The TOP 13 Comics Stories of the Gods — Old and New

GOOD GODS! And DREAD GODS! Comics writer RON MARZ ranks them…

Fans are fond of saying comics are our modern mythology. I mean, what is Superman if not a god?

Then there are comics that are about the gods. As in, Thor, Hercules and the Fourth World. You get the gist.

Well, writer Ron Marz and artist Tom Raney have their own take — Dread Gods, a series created from a concept by Bart Sears about what happens when a futuristic version of the Greek deities find out they’re actually monsters:

Dread Gods was published through Sears’ Ominous Press (in partnership with IDW), and now the creators are crowdfunding through Kickstarter the Dread Gods Olympian Edition, an oversize hardcover collecting the first four issues of the series and featuring a treasure trove of extras: a new, 10-page tale by Marz and Raney; an extensive cover gallery featuring artwork by Sears, Raney, Neal Adams, Kenneth Rocafort, Cully Hamner, Kevin Maguire, Kelley Jones, and Andy Smith; and more than 50 pages of behind-the-scenes artwork.

Click here to check out the Kickstarter, which is in its stretch run.

Given the nature of the project, we asked Marz to rank the TOP 13 COMICS STORIES OF THE GODS — OLD AND NEW. He didn’t hesitate — providing a list spotlighting creative Olympians such as Kirby, Simonson, Russell — and more.

Check it out:


13. Raven Banner, by Alan Zelenetz and Charles Vess. A forgotten classic from Marvel’s line of original graphic novels, featuring stunning Vess art. Perhaps the most purely mythology-based (and less superhero-oriented) of Marvel’s Asgardian tales. Also worth seeking out: the issues of Marvel Fanfare featuring the Zelenetz-Vess Asgardian stories.

12. Hercules: Prince of Power, by Bob Layton. Back when the concept of a mini-series was pretty novel in comics, the gem came out, complete with Galactus goodness. Hercules can come off like Thor-lite, but this mini highlights Herc as very his own demi-god, with charm and swagger and a great dose of humor.

11. Loki, by Robert Rodi and Esad Ribic. I’m forever saying the best relationship in comics is that of Thor and his brother, Loki. Come for the gorgeous Ribic art, but stay for a story that truly makes you empathize with the god of mischief.

10. Thor, the Mighty Avenger, by Roger Langridge and Chris Samnee. Criminally overlooked because it was seen as a “comic for kids” (as if that’s a bad thing), it’s everything you love about Thor and company by a terrific creative team. This series was Samnee’s star-making turn.

9. Mister Miracle, by Tom King and Mitch Gerads. It feels miles away from what Kirby would have done stylistically, but ultimately it’s exactly what Jack did: experiment, push boundaries, break new ground. The gods at their most human.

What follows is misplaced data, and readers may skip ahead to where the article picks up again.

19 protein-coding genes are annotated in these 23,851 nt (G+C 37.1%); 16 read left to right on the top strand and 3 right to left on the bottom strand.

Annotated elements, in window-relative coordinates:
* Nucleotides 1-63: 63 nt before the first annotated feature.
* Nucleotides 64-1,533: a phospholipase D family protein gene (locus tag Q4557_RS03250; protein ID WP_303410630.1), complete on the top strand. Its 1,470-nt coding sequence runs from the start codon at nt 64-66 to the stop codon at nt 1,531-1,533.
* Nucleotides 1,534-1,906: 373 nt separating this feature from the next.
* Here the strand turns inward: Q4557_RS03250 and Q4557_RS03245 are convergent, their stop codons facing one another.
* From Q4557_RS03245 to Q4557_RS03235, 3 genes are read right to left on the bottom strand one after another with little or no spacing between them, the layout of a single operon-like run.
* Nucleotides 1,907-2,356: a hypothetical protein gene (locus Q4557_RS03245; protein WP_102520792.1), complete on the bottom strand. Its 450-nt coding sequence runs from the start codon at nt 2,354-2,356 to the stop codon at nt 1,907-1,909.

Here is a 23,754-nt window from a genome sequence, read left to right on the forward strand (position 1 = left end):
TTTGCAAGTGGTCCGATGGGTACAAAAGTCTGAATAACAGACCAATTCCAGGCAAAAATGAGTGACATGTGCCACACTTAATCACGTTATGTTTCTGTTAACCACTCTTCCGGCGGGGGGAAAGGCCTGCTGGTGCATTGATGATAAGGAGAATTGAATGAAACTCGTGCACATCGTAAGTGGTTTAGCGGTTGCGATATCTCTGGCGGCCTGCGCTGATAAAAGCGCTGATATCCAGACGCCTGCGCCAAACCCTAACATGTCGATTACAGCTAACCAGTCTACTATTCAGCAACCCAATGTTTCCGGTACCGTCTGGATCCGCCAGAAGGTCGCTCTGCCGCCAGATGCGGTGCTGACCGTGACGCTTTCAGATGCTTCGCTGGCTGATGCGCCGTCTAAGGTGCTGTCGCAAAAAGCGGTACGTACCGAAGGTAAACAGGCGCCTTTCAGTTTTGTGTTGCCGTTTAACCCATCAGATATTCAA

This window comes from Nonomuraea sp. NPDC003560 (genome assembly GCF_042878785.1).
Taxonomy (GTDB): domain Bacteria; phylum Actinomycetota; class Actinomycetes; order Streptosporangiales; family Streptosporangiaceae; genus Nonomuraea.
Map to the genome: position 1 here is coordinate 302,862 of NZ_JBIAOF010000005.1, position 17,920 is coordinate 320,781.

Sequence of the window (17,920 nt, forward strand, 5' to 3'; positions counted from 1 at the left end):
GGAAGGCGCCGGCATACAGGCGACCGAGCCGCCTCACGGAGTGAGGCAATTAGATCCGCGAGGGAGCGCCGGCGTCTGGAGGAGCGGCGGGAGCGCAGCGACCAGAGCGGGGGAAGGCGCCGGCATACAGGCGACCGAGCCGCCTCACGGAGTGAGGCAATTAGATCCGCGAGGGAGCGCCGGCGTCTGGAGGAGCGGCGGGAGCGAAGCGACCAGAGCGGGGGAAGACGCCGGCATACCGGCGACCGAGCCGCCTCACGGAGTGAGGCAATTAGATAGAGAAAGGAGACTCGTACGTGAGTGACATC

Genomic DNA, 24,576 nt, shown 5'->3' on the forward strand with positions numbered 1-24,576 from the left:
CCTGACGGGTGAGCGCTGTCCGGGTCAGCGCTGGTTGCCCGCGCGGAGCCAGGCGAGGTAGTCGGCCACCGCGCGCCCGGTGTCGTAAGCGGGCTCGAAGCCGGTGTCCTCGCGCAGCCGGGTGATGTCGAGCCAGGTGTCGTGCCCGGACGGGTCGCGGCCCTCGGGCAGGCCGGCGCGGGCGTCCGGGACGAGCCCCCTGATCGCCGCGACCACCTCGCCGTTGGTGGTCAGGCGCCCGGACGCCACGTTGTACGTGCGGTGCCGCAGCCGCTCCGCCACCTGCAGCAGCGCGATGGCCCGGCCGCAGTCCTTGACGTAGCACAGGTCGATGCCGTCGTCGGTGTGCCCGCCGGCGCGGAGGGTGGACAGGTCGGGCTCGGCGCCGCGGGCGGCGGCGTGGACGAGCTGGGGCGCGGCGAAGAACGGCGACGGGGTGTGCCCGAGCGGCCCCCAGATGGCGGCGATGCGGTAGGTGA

8. Promethea, by Alan Moore and J.H. Williams. So expansive in both its reach and its grasp, I hardly know how to describe it, except as simply divine. One of the most visually experimental and stunning series ever attempted.

7. Preacher, by Garth Ennis and Steve Dillon. Hey, this counts! I mean, they spend the whole series looking for God, right? Spoiler: Jesse Custer and friends find Him. Truly sacred and profane.

6. The Ring of the Nibelung. I love both the P. Craig Russell adaptation as well as the one by Roy Thomas and Gil Kane, so I’m cheating and including both as one entry. If you need evidence that opera and comics are kissing cousins, here it is.

5. Ragnarok, by Walter Simonson. Reveals what happens after the Twilight of the Gods. Sheer brilliance by a creator at the height of his storytelling powers.

4. New Gods, by Jack Kirby. Kirby unleashed! Grand world-building — or worlds-building, if you count both Apokolips and New Genesis — introducing a sprawling cast of gods that forever changed the DC Universe for the better. Operatic. Bombastic. Fantastic.

3. Thor, by Stan Lee and Jack Kirby. The foundation upon which so much of this is built. Stan and Jack’s Thor always felt like a Stan book on Earth, and a Jack book in Asgard and the cosmos. It’s like all the Stan and Jack partnerships, with Jack bringing the epic imagination to dazzle you, and Stan bringing the humanity to make you care. Without Thor, there’s probably no New Gods.

2. Orion by Walter Simonson. Would it be heresy if I said I thought Walt’s New Gods is even better than Kirby’s? A brilliant, vastly underrated run (you need to go find a copy of the omnibus right now) that ended too soon, and for me feels like the proper continuation of what Kirby started. Confession: Walt told me over dinner where the series was headed had it continued, and what would have happened in an epic Issue #50. We’re all poorer that it never happened.

1. Thor, by Walter Simonson. Bar none, my favorite run of any comic series. If there’s any true successor to Jack Kirby, Uncle Walt is that guy. Just “He stood alone at Gjallerbru…” would be enough to put it on the list, but add in the creation of Beta Ray Bill, the Surtur saga, the machinations of Loki, and all the rest, and it’s the pinnacle for me.

For more info on the Dread Gods Olympian Edition Kickstarter, click here.


— My 13 Favorite Covers, by BART SEARS. Click here.

– RON MARZ Wrote the Best SUPERMAN Story in Years. Click here.

Author: Dan Greenfield

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  1. Wait. What? Ya gotta tell us about Orion #50!!

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  2. Dan, what about the DC Hercules? Great Wally Wood and Walt Simonson art!

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